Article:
The settlement pattern of the Baffinland Inuit was based on small reasonably permanent winter encampments that were the primary residence for family groups ranging in size from twenty-five to fifty individuals. Family groups identified themselves geographically and socially by the suffix -miut which means "the people of a particular place." The territory utilized by Inuit was defined geographically through the designation of many place names, and there was a network of trails and travel routes, indicating the potential for the movement of people over long distances. The winter residence was the central point from which smaller, seasonal camps would be established in order to harvest specific resources. The pattern of occupation was formed by groups of related families living within a region. Certain activities such as the late Winter breathing-hole hunting of the seal could support larger groups and tended to bring people together. At other times, especially during inland trips for caribou, smaller social units, usually composed only of male hunters from closely related families, were more productive. During much of this century, the presence of fur traders throughout the region had an Influence on settlement since they encouraged or coerced Inuit to maintain smaller social groups over a larger territory and to locate their settlement with respect to potential benefits from trapping rather than hunting.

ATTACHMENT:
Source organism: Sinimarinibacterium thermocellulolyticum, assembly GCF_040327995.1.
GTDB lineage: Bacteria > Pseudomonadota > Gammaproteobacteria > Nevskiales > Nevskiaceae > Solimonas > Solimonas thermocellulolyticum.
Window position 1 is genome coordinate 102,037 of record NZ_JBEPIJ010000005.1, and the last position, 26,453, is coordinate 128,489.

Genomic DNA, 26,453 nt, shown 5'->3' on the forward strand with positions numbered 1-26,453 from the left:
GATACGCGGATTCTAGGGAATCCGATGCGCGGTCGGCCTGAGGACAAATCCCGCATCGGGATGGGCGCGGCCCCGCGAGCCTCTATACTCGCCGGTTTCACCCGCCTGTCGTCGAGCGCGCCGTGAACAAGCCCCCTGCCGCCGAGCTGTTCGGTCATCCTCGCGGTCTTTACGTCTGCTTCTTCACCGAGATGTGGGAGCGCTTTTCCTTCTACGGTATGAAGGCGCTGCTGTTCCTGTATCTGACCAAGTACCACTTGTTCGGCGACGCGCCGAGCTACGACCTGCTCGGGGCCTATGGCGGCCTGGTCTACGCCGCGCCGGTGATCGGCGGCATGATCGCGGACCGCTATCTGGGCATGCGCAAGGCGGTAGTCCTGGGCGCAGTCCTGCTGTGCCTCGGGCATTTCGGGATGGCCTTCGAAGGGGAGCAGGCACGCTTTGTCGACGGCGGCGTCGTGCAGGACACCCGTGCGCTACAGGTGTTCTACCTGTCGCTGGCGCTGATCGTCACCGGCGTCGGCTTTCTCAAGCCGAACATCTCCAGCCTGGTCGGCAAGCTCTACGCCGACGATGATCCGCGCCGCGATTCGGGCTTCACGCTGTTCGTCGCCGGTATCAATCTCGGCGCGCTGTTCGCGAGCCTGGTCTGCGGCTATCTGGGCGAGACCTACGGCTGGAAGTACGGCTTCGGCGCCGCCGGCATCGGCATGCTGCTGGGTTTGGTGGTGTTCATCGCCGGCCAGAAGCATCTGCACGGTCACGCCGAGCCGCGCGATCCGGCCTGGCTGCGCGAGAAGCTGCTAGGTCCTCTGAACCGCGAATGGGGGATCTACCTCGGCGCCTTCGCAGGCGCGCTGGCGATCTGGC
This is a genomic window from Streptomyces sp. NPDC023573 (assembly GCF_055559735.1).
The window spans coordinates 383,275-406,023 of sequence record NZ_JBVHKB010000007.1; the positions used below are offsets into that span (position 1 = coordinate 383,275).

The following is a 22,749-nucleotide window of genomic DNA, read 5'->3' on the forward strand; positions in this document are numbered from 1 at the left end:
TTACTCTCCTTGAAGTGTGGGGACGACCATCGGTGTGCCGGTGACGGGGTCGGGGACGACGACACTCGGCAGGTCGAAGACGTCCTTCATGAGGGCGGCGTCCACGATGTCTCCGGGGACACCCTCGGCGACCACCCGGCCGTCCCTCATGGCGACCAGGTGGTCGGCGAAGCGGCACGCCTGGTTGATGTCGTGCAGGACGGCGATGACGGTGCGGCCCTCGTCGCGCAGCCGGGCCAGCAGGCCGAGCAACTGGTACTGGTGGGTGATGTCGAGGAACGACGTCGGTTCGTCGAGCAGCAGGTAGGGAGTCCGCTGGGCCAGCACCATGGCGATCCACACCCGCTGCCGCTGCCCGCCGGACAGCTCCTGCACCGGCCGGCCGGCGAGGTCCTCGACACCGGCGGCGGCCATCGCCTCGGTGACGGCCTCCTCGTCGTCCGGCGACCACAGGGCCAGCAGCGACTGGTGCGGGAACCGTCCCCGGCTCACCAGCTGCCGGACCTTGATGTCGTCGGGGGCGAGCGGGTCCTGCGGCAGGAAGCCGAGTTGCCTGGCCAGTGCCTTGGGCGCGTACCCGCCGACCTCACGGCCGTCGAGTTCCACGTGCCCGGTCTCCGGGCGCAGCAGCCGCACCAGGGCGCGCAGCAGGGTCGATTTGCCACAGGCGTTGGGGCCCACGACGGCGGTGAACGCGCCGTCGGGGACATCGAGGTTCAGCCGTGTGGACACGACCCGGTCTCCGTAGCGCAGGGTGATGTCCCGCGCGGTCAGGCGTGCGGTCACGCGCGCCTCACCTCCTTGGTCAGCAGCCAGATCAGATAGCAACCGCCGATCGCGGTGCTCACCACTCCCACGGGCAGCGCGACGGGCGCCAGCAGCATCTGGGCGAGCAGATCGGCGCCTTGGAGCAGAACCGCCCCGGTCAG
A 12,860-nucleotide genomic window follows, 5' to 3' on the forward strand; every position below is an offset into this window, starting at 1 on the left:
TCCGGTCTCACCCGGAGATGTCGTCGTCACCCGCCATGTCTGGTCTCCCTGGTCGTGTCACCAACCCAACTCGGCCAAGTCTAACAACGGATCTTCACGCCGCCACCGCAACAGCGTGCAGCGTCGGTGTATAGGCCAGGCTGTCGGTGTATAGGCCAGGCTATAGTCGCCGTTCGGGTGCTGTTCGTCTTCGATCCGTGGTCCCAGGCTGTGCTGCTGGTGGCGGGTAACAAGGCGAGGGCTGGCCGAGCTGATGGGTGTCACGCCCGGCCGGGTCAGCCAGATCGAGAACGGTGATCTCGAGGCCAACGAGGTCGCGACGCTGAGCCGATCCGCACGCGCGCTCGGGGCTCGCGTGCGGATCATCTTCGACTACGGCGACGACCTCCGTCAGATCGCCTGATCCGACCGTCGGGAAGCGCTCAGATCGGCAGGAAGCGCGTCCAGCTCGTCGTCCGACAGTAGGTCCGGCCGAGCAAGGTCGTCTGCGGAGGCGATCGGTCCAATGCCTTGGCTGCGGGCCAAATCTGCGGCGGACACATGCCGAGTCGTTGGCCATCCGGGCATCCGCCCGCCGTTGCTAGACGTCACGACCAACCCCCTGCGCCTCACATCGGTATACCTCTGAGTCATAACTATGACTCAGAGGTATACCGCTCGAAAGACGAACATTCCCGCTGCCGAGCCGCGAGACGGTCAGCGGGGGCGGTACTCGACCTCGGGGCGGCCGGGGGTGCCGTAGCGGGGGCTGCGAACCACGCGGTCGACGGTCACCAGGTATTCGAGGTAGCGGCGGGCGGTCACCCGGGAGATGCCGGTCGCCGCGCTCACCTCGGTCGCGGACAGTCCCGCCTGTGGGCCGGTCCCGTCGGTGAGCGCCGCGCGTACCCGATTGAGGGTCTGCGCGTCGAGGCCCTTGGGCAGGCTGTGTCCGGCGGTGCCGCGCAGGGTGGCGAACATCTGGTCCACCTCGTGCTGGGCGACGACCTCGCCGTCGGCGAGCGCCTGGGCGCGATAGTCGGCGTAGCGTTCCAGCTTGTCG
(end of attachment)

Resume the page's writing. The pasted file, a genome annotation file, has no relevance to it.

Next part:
The settlement pattern and territoriality of particular Baffinland Inuit groups did not necessarily exclude other Individuals or family groups from using territory, but since Kinship linkages within one particular area were better defined than between areas, there was a tendency to maintain loose boundary distinctions. Certain of these boundary distinctions are still maintained today through the arrangement of family housing units within the new settlements. Older patterns can also be recognized in the political structure and Influence of particular individuals or families on the economic and social life in these new communities.
Today, the Baffinland Inuit live in six centralized Communities and practice a mixed economy of hunting and wage labor. Children attend primary and secondary schools, the families are housed in centrally heated government-built dwellings that are serviced for water and sewage, and there is access to social programs and basic health services. All the communities are linked together and to southern Canada by a system of air transport, but there has been no substantial migration to southern Canada.